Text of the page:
AI in content marketing: Is it killing the human-driven creative sector?
The advent of AI in content marketing
“Computers will overtake humans with AI at some within the next 100 years. When that happens, we need to make sure the computers have goals aligned with ours…”
Said Stephen Hawking, the most renowned physicist in the world.
From Japan’s robot hotel to armed drones, machines at the helm of almost everything (http://www.theguardian.com/world/2015/jul/16/japans-robot-hotel-a-dinosaur-at-reception-a-machine-for-room-service).
But why are most of us so convinced that robots have this ultimate goal of eliminating every human being in the planet? Is this the outcome of the Hollywood sci-fi extravaganza?
As a matter of fact, other scientists are less wary of the impact of machine learning and AI. The sort of fear might even slow down and stave off further research into AI, which could otherwise be used to improve the world.
But as a human being, we do always visualise the worst about the unknowns. So should we, as content marketers be worried of the rise of AI in content marketing industry? Well, It is a rather mixed picture without any straightforward answer.
A.I. changing the landscape of digital marketing
Better, Faster and Cheaper?
Discreetly, yet most assuredly, AI is transforming the landscape of human-driven content marketing industry.
On the one hand, AI and machine learning are helping companies and marketers get a more profound understanding of their customers. Algorithm AI is much faster at extracting critical information and data and are able to divide a market into much finer segments.
Leading brands such as BMW have already started to make the use of this technology to improve customer experience. Its iGenius technology was used as a part of their advertising campaign to answer customers’ questions via text. It was not only capable of answering a bulk of questions simultaneously, but was also able to remember past questions from every customer.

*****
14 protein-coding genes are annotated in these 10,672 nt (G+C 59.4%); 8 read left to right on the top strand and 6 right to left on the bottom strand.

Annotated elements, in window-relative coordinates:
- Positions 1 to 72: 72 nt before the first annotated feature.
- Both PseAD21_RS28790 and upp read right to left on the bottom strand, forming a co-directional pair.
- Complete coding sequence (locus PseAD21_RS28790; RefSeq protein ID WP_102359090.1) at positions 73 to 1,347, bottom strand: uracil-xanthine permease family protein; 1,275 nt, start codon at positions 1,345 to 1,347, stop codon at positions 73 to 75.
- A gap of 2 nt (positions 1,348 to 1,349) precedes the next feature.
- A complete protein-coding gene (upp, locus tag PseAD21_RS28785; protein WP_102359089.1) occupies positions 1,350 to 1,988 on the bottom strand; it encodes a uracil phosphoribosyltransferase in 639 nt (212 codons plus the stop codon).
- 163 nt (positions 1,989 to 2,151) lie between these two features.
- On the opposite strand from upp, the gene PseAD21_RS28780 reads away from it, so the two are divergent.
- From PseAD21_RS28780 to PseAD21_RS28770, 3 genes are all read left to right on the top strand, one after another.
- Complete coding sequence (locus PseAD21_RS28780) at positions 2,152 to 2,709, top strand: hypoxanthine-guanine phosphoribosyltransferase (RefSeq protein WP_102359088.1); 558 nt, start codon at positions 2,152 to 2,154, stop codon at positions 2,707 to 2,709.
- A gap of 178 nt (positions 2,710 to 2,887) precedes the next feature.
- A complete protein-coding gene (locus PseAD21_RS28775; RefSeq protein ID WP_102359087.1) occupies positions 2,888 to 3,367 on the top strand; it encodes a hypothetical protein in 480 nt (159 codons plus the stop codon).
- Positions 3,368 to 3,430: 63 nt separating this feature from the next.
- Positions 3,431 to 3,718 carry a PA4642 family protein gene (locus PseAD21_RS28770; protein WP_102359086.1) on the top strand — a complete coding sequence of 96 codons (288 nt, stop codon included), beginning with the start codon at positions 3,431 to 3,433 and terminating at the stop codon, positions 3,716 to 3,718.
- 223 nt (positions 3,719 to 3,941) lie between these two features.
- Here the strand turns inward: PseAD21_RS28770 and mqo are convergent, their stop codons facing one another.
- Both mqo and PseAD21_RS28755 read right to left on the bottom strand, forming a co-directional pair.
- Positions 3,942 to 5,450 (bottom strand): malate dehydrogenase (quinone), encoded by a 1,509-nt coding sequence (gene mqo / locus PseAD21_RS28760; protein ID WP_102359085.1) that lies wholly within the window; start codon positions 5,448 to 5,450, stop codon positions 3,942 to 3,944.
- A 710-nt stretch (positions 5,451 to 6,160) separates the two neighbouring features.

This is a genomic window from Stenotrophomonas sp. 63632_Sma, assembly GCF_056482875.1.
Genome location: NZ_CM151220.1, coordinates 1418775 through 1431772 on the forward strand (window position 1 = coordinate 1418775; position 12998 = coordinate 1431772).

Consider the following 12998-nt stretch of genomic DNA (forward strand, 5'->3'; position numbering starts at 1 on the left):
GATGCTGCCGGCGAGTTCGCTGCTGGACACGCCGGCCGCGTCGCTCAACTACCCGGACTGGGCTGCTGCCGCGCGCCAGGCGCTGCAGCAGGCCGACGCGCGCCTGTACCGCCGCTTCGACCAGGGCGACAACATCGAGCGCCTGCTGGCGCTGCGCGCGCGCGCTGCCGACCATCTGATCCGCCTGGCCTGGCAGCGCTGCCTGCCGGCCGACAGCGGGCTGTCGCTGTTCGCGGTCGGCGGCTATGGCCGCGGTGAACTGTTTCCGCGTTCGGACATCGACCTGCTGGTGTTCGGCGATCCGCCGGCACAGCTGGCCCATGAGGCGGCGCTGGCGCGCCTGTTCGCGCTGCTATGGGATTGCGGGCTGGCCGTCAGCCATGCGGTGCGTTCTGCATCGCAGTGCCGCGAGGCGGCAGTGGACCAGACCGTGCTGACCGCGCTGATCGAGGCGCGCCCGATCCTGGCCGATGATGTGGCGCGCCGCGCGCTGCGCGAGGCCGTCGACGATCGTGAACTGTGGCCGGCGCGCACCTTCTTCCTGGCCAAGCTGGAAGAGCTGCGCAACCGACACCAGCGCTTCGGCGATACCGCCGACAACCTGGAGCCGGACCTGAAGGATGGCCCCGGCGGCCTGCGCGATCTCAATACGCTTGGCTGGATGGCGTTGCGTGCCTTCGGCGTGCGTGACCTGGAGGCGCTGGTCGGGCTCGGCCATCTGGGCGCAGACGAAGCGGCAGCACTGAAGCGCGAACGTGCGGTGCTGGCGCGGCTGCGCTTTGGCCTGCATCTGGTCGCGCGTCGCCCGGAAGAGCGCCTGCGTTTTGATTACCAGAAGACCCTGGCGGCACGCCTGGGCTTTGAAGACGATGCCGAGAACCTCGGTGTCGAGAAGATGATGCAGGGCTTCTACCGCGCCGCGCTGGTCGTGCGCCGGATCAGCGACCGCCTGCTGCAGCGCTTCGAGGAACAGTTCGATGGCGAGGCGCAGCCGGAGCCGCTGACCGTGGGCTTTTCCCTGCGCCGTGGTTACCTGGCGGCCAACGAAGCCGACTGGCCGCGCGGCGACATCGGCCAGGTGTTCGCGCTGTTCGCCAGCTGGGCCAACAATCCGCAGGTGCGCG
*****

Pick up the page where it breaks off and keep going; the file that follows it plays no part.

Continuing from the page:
So machines have proven that customer service can be managed more efficiently than humans. And this implies that companies can save a lot of resources which would otherwise be spent on training new staff. (http://www.marketingmagazine.co.uk/article/1352953/rise-machines-artificial-intelligence-means-marketing)
Machines mastering the art of human communications?
But what’s even more astonishing, is the rise of journalistic AI.
From stock price reports to product reviews, AI such as Natural Language Generation (NLG) machines have been writing stories and articles based on data. What’s more, they are doing this way faster than human writers. Many of us have probably already read stories written by an algorithm without noticing it.
This is a significant breakthrough, considering that language has traditionally been a major obstacle for AI algorithm due to its complex nature and rules.
Is it the end of content marketing?
To be more precise, does this mean the end of human-driven content marketing?
The bottom line is that content marketing is likely to stay, as consumers will always seek for informative and entertaining content. And AI algorithm seems to be able to produce any content based on any given data much faster, cheaper (and arguably, better) than mankind. That’s seemingly a good news for companies and brands.
Having said that, today’s AI algorithm may be capable of offering ‘objective’ journalistic content, that is mostly based on facts and information. But can they really interpret those into something truly meaningful and unique? (http://www.copyblogger.com/algorithm-writing/)
And more importantly, can machines produce ‘creative’ content?
At the heart of creative content marketing lies human emotion, from both social and moral aspects, which is a subtle and complex thing to codify.
Many successful brand stories, for example, require emotion such as empathy; ‘the desire to help other people’ (http://www.huffingtonpost.com/mitch-causey/9-hollywood-robots-that-w_b_8052006.html). Is it something we can ‘codify’ or summarise into a manual book? Sometimes what makes a story really valuable and original is the writer’s own reflections or experiences. And it is the personal touch that evokes some sort of emotional reactions, which key to successful content marketing.
The art of storytelling is also about making the connection to other aspects of life to make the content more ‘relevant’. So, can AI agents leverage ‘personalities’ to create captivating stories? As a self-proclaimed content marketer, my views are clearly biased. (As you can also guess by now, I am not even remotely an expert in the AI subject.)
The most plausible future would be… machines producing basic fact-based content while human writers give the final touch by adding the ‘colour’.
But the technology will keep evolving. At least what I am sure is that it would take years until machines actually can incorporate human emotion and creativity (phew). So probably the content marketing communities around the world don’t have to panic now.
Pepper, the world’s first emotional robot:
Appnova is a digital agency specializing in web design, UX, eCommerce, branding, digital marketing and social media.
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Cover image: Andrej Blagojević via Flickr.
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